Choosing the Right Toothbrush

There are many different types of toothbrushes to pick from but an electric toothbrush offers benefits and conveniences you won’t get in a manual toothbrush.

When shopping for a manual toothbrush, there are soft, medium, and hard. Which one is best?

Dr. John Vitale: I personally prefer the soft toothbrush because if a person brushes his or her teeth as she’s supposed to, twice a day or three times a day, the plaque formation on your teeth never gets really hard, and so you just need a gentle wiping or brushing to remove whatever plaque accumulates. I prefer the soft one.

What are the benefits of using an electric toothbrush?

Dr. John Vitale: There are many benefits. The biggest benefit, I think, is the timer that’s on the toothbrush itself because most toothbrushes, the better ones anyway, have two minute timers with 30 second intervals, which means if a person was to start brushing his or her teeth in the upper arch, let’s say, and starts brushing, after 30 seconds of you brushing the inner portion of your mouth and the outer portion of your teeth, it beeps, which will then let you bring the toothbrush to your lower section. Then you do that again for 30 seconds and it beeps again, bringing you back to the top portion of your mouth, and then back again with the next beep to the lower portion of your teeth. What that does in effect is give you four 30 second intervals of brushing. The ADA states that one should brush his or her teeth at least two minutes a day. You have a built in timer. That’s a very big advantage.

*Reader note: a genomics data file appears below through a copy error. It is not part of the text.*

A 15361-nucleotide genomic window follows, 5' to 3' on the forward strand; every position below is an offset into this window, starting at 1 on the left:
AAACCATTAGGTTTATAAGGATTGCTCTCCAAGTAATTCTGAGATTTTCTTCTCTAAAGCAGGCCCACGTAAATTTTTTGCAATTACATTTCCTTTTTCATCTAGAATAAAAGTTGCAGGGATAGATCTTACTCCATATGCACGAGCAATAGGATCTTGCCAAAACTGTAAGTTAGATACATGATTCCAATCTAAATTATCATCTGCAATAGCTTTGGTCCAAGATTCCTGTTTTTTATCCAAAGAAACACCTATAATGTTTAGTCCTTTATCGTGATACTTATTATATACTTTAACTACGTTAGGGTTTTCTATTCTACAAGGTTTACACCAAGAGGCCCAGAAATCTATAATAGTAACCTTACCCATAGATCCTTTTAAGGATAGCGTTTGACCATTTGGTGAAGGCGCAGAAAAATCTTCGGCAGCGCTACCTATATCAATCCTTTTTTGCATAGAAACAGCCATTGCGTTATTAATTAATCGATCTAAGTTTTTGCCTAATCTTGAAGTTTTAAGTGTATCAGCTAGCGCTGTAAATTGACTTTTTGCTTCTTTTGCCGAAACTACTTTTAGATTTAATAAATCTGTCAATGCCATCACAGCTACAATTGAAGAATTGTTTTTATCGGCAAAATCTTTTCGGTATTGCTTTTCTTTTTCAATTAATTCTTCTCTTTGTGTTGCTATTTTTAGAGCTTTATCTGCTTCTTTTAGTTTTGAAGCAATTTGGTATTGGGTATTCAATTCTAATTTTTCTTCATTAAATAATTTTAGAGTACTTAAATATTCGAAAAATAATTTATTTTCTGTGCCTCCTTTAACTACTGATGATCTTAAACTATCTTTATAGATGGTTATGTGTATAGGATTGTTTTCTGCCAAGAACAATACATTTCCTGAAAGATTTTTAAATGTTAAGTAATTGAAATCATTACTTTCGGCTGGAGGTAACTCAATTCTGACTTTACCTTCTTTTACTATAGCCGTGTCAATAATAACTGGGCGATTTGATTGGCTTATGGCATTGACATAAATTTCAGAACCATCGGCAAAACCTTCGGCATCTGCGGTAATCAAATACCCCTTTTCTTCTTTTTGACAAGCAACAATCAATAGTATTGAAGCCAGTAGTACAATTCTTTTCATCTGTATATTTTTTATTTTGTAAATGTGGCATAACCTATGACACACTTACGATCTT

The second advantage of an electric toothbrush is the fact that they all come, the better ones come, with a mechanism that allows you to know when you are brushing too hard in your mouth. Some come with happy faces that turn sad when you apply too much pressure with your brush, others the handle turns red and you can see it. What it’s forcing you to do is apply the proper amount of pressure and not too much pressure when brushing. Those are the biggest advantages.

Are there different types of electric toothbrushes available? What features do they come with?

Dr. John Vitale: There are literally I would say 50 or 60 different types of electric toothbrushes. The base model ones just have a little battery in them and they turn and you brush. The more sophisticated ones come with that two minute timer like I told you, the pressure sensitive mechanism, and they come with a multi number of heads that you can use, depending on what you want to achieve with your brushing. The more sophisticated ones are not that expensive. I would highly recommend them.

If you have dentures or removable teeth, will a different type of toothbrush be used to clean them?

Dr. John Vitale: A denture brush consists of two differently configured brush heads, a flat bristled head for smooth surfaces and a single tufted head for hard to reach areas. The strong flat bristles are extremely resilient and efficiently remove dental plaque, food particles, and other debris from the inner and outer surfaces of your teeth.

How often should a toothbrush or toothbrush head be replaced?

Dr. John Vitale: Depending on wear, it varies, but I always tell people if you’re brushing twice or three times a day, with an electric toothbrush, I recommend changing the head every three months. The same with your regular toothbrush. One has to look at the bristles. If they start to bend and fray, obviously you change it, but three months is generally a fair time.

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